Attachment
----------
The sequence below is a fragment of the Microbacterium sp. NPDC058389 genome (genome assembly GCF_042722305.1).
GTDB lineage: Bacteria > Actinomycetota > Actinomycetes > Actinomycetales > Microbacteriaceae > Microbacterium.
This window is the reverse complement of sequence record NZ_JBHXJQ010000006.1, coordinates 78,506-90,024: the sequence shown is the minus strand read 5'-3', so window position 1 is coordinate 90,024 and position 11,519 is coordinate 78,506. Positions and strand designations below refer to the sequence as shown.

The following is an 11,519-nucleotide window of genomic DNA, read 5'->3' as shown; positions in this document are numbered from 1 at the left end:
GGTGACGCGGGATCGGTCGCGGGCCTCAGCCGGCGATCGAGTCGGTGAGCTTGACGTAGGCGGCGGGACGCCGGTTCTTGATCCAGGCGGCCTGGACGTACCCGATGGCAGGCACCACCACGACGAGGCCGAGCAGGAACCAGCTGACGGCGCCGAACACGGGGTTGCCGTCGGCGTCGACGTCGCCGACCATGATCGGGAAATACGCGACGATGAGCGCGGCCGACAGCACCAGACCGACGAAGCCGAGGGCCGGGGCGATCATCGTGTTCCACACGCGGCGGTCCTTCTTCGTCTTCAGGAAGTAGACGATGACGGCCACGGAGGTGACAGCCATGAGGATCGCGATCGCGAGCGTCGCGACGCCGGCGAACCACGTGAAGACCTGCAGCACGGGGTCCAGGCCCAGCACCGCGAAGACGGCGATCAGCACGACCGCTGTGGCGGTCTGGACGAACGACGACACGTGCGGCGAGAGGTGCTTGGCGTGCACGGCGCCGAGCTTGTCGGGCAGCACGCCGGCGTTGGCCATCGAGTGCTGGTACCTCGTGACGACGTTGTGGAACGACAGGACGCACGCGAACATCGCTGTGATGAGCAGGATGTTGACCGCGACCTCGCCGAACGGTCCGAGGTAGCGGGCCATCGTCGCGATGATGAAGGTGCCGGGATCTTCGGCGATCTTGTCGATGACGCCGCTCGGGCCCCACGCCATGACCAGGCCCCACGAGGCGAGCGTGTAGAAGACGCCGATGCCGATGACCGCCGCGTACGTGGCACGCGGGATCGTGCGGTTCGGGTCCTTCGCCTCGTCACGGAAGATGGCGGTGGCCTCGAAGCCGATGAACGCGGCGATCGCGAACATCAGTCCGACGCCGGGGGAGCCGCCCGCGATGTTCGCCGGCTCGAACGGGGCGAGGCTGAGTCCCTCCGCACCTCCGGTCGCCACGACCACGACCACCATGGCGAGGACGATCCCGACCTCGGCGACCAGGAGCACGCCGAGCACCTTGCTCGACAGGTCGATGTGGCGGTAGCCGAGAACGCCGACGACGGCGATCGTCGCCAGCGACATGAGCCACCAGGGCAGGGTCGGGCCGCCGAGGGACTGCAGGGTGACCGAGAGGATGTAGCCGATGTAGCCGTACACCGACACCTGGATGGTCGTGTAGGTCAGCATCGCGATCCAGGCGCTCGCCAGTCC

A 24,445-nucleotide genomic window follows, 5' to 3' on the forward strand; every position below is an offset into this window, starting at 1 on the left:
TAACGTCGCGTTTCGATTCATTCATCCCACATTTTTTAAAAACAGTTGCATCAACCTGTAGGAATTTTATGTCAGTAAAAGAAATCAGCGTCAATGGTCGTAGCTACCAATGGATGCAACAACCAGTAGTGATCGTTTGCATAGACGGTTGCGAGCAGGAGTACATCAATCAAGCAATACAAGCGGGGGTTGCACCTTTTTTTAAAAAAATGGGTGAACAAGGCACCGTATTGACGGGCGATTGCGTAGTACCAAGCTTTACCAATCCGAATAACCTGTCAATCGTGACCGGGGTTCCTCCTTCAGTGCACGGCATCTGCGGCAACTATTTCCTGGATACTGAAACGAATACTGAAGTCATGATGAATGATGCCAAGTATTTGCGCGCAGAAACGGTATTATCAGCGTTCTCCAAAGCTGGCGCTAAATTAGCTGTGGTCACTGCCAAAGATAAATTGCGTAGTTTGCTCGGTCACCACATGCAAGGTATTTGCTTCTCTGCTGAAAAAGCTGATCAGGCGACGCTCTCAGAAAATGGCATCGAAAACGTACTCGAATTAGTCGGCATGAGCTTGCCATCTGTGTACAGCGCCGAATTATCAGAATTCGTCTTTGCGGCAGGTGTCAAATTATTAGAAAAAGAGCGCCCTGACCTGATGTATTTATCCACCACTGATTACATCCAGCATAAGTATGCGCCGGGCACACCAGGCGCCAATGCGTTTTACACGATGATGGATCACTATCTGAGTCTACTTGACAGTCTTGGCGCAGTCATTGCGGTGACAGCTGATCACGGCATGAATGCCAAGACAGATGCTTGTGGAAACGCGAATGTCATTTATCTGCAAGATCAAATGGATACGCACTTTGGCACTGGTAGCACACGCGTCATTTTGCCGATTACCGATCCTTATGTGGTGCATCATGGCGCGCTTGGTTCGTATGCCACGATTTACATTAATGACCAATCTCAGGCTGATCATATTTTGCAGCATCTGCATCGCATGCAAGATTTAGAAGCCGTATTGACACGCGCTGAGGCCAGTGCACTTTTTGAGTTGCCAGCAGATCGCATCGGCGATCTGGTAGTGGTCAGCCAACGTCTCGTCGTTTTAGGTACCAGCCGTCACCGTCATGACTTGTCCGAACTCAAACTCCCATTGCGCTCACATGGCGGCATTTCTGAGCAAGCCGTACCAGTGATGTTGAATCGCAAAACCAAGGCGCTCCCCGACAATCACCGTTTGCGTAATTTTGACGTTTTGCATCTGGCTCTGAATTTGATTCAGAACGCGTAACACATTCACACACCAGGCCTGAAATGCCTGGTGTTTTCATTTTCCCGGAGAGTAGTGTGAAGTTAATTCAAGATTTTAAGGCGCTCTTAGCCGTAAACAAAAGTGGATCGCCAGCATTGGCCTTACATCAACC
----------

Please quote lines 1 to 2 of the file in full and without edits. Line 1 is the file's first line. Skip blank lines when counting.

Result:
The sequence below is a fragment of the Microbacterium sp. NPDC058389 genome (genome assembly GCF_042722305.1).
GTDB lineage: Bacteria > Actinomycetota > Actinomycetes > Actinomycetales > Microbacteriaceae > Microbacterium.